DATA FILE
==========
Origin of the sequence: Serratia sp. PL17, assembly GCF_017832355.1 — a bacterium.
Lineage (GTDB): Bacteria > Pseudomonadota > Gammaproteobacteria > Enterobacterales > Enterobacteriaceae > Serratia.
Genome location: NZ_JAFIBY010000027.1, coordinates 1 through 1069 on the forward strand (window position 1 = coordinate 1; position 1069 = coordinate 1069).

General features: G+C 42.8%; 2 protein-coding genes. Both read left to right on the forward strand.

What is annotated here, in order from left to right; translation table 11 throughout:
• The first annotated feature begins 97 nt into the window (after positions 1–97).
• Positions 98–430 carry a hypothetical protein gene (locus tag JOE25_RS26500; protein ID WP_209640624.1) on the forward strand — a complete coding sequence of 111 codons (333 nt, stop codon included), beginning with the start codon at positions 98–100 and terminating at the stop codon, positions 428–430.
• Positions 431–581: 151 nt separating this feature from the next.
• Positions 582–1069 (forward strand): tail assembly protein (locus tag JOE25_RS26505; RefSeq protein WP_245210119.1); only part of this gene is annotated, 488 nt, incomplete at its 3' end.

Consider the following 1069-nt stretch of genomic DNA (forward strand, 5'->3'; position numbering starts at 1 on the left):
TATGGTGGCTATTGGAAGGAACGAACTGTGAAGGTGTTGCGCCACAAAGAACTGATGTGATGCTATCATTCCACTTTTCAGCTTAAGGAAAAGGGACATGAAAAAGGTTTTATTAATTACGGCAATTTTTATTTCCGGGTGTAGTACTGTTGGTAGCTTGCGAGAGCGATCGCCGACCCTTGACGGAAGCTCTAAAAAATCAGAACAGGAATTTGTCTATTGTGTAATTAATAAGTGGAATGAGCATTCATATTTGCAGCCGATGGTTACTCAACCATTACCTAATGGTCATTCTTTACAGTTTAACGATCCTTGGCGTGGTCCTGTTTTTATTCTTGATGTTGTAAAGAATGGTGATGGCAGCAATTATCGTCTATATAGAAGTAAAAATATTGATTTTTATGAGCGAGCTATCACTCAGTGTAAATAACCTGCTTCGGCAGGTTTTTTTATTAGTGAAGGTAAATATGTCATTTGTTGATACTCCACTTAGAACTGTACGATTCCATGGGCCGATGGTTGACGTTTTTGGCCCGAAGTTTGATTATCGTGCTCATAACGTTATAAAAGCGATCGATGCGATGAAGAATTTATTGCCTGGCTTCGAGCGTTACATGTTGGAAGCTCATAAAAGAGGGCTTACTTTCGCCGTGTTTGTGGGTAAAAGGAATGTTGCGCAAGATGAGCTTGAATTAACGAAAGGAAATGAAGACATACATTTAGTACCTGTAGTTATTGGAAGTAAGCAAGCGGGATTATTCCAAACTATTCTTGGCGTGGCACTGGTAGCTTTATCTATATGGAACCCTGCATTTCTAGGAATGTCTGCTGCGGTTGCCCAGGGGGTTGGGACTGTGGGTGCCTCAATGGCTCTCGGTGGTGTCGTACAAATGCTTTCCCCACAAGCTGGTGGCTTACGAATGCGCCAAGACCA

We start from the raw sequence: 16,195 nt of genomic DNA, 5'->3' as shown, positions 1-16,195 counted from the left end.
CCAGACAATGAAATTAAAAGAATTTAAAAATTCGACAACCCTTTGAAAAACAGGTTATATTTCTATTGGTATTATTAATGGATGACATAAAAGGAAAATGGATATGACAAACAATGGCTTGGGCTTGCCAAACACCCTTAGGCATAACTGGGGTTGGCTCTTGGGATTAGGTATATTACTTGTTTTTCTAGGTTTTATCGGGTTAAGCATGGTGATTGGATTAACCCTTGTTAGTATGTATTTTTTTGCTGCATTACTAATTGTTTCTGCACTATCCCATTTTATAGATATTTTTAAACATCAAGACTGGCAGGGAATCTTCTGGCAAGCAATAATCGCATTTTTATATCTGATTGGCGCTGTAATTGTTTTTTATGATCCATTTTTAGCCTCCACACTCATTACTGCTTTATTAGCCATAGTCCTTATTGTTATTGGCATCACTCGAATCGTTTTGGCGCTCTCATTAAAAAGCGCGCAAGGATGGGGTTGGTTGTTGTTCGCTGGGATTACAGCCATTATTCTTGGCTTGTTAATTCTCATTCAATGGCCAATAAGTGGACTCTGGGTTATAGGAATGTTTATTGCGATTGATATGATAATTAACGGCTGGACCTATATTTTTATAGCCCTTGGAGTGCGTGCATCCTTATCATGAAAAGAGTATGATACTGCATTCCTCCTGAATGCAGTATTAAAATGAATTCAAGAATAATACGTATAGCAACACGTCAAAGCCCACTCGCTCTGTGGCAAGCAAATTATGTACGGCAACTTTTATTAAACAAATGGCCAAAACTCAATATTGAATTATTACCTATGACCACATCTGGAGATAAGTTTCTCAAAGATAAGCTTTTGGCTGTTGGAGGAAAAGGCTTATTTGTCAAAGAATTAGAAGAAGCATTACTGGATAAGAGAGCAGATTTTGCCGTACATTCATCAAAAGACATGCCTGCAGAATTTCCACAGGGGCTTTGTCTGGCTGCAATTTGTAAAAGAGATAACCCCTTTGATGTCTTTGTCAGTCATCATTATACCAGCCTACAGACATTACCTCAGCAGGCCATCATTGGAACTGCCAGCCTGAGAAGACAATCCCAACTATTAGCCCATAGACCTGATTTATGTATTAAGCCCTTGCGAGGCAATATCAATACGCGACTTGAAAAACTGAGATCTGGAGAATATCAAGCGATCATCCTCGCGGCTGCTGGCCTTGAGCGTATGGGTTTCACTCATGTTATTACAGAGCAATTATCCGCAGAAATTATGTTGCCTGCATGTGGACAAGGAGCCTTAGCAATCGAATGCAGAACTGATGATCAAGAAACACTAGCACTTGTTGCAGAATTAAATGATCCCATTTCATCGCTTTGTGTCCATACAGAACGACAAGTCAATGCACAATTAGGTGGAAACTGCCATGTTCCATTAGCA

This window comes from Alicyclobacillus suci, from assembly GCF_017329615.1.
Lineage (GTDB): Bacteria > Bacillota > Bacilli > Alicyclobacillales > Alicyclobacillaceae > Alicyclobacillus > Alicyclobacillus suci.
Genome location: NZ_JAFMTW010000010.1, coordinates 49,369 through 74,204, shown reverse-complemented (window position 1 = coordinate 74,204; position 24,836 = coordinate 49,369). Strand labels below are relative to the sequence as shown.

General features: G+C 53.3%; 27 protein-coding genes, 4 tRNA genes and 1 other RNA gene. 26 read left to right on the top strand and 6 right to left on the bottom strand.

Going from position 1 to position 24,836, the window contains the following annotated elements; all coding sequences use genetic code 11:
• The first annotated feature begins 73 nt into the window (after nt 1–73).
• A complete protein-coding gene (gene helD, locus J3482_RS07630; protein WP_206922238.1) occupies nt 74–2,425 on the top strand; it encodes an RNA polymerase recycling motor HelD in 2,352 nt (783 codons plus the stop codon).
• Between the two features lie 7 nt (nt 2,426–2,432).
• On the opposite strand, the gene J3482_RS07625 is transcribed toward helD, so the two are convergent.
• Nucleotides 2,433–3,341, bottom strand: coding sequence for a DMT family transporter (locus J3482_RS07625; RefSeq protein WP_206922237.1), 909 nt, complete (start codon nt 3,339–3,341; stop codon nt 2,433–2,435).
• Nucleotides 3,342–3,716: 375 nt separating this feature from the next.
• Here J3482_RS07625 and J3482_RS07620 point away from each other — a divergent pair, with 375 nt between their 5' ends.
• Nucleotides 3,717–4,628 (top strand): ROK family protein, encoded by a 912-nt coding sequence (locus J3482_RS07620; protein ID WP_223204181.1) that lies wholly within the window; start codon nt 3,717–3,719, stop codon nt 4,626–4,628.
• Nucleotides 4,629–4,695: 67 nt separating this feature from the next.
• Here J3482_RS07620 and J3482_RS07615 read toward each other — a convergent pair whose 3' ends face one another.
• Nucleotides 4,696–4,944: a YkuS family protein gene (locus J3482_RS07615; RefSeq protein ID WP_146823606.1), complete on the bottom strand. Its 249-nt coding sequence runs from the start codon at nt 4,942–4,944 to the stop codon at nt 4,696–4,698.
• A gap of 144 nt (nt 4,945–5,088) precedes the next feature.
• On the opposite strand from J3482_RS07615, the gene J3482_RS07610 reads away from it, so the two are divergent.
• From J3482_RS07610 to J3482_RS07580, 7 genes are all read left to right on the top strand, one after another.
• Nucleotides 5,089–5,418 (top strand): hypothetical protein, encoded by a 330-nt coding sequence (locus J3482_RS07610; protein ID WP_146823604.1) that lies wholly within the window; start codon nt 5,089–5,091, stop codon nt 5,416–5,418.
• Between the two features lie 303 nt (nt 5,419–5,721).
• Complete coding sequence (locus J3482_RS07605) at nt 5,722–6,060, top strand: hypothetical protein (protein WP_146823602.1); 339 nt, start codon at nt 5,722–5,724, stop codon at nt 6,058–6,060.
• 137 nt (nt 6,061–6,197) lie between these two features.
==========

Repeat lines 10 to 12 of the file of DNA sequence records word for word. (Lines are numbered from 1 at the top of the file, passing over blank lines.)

Consider the following 1069-nt stretch of genomic DNA (forward strand, 5'->3'; position numbering starts at 1 on the left):
TATGGTGGCTATTGGAAGGAACGAACTGTGAAGGTGTTGCGCCACAAAGAACTGATGTGATGCTATCATTCCACTTTTCAGCTTAAGGAAAAGGGACATGAAAAAGGTTTTATTAATTACGGCAATTTTTATTTCCGGGTGTAGTACTGTTGGTAGCTTGCGAGAGCGATCGCCGACCCTTGACGGAAGCTCTAAAAAATCAGAACAGGAATTTGTCTATTGTGTAATTAATAAGTGGAATGAGCATTCATATTTGCAGCCGATGGTTACTCAACCATTACCTAATGGTCATTCTTTACAGTTTAACGATCCTTGGCGTGGTCCTGTTTTTATTCTTGATGTTGTAAAGAATGGTGATGGCAGCAATTATCGTCTATATAGAAGTAAAAATATTGATTTTTATGAGCGAGCTATCACTCAGTGTAAATAACCTGCTTCGGCAGGTTTTTTTATTAGTGAAGGTAAATATGTCATTTGTTGATACTCCACTTAGAACTGTACGATTCCATGGGCCGATGGTTGACGTTTTTGGCCCGAAGTTTGATTATCGTGCTCATAACGTTATAAAAGCGATCGATGCGATGAAGAATTTATTGCCTGGCTTCGAGCGTTACATGTTGGAAGCTCATAAAAGAGGGCTTACTTTCGCCGTGTTTGTGGGTAAAAGGAATGTTGCGCAAGATGAGCTTGAATTAACGAAAGGAAATGAAGACATACATTTAGTACCTGTAGTTATTGGAAGTAAGCAAGCGGGATTATTCCAAACTATTCTTGGCGTGGCACTGGTAGCTTTATCTATATGGAACCCTGCATTTCTAGGAATGTCTGCTGCGGTTGCCCAGGGGGTTGGGACTGTGGGTGCCTCAATGGCTCTCGGTGGTGTCGTACAAATGCTTTCCCCACAAGCTGGTGGCTTACGAATGCGCCAAGACCA

We start from the raw sequence: 16,195 nt of genomic DNA, 5'->3' as shown, positions 1-16,195 counted from the left end.